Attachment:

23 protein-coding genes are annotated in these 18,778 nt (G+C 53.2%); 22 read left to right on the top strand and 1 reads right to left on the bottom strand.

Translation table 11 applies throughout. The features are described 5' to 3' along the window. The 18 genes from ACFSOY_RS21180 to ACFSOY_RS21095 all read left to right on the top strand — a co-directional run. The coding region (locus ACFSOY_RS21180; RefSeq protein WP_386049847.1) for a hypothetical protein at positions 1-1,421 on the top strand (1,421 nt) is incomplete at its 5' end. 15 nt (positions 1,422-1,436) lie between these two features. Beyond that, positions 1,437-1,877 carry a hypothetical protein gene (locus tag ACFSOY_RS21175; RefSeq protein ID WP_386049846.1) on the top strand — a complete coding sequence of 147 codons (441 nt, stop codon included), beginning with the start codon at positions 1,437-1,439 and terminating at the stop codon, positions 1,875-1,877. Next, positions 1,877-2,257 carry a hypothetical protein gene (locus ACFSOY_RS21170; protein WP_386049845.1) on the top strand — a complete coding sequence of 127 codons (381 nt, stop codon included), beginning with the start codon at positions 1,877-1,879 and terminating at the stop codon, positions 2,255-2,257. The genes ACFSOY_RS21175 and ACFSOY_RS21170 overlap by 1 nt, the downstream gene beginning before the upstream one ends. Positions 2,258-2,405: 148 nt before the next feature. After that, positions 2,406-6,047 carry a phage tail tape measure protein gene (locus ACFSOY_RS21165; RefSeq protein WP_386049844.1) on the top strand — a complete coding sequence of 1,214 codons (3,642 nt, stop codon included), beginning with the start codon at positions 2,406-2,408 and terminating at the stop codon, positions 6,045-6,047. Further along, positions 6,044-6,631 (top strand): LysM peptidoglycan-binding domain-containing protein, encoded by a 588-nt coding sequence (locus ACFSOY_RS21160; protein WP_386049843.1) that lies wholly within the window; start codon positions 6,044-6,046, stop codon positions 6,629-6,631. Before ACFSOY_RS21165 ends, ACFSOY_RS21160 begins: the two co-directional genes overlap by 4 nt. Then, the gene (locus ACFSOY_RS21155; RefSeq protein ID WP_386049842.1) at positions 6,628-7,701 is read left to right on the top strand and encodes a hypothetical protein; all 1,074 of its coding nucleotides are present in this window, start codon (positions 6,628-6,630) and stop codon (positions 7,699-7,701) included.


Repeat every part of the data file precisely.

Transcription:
23 protein-coding genes are annotated in these 18,778 nt (G+C 53.2%); 22 read left to right on the top strand and 1 reads right to left on the bottom strand.

Translation table 11 applies throughout. The features are described 5' to 3' along the window. The 18 genes from ACFSOY_RS21180 to ACFSOY_RS21095 all read left to right on the top strand — a co-directional run. The coding region (locus ACFSOY_RS21180; RefSeq protein WP_386049847.1) for a hypothetical protein at positions 1-1,421 on the top strand (1,421 nt) is incomplete at its 5' end. 15 nt (positions 1,422-1,436) lie between these two features. Beyond that, positions 1,437-1,877 carry a hypothetical protein gene (locus tag ACFSOY_RS21175; RefSeq protein ID WP_386049846.1) on the top strand — a complete coding sequence of 147 codons (441 nt, stop codon included), beginning with the start codon at positions 1,437-1,439 and terminating at the stop codon, positions 1,875-1,877. Next, positions 1,877-2,257 carry a hypothetical protein gene (locus ACFSOY_RS21170; protein WP_386049845.1) on the top strand — a complete coding sequence of 127 codons (381 nt, stop codon included), beginning with the start codon at positions 1,877-1,879 and terminating at the stop codon, positions 2,255-2,257. The genes ACFSOY_RS21175 and ACFSOY_RS21170 overlap by 1 nt, the downstream gene beginning before the upstream one ends. Positions 2,258-2,405: 148 nt before the next feature. After that, positions 2,406-6,047 carry a phage tail tape measure protein gene (locus ACFSOY_RS21165; RefSeq protein WP_386049844.1) on the top strand — a complete coding sequence of 1,214 codons (3,642 nt, stop codon included), beginning with the start codon at positions 2,406-2,408 and terminating at the stop codon, positions 6,045-6,047. Further along, positions 6,044-6,631 (top strand): LysM peptidoglycan-binding domain-containing protein, encoded by a 588-nt coding sequence (locus ACFSOY_RS21160; protein WP_386049843.1) that lies wholly within the window; start codon positions 6,044-6,046, stop codon positions 6,629-6,631. Before ACFSOY_RS21165 ends, ACFSOY_RS21160 begins: the two co-directional genes overlap by 4 nt. Then, the gene (locus ACFSOY_RS21155; RefSeq protein ID WP_386049842.1) at positions 6,628-7,701 is read left to right on the top strand and encodes a hypothetical protein; all 1,074 of its coding nucleotides are present in this window, start codon (positions 6,628-6,630) and stop codon (positions 7,699-7,701) included.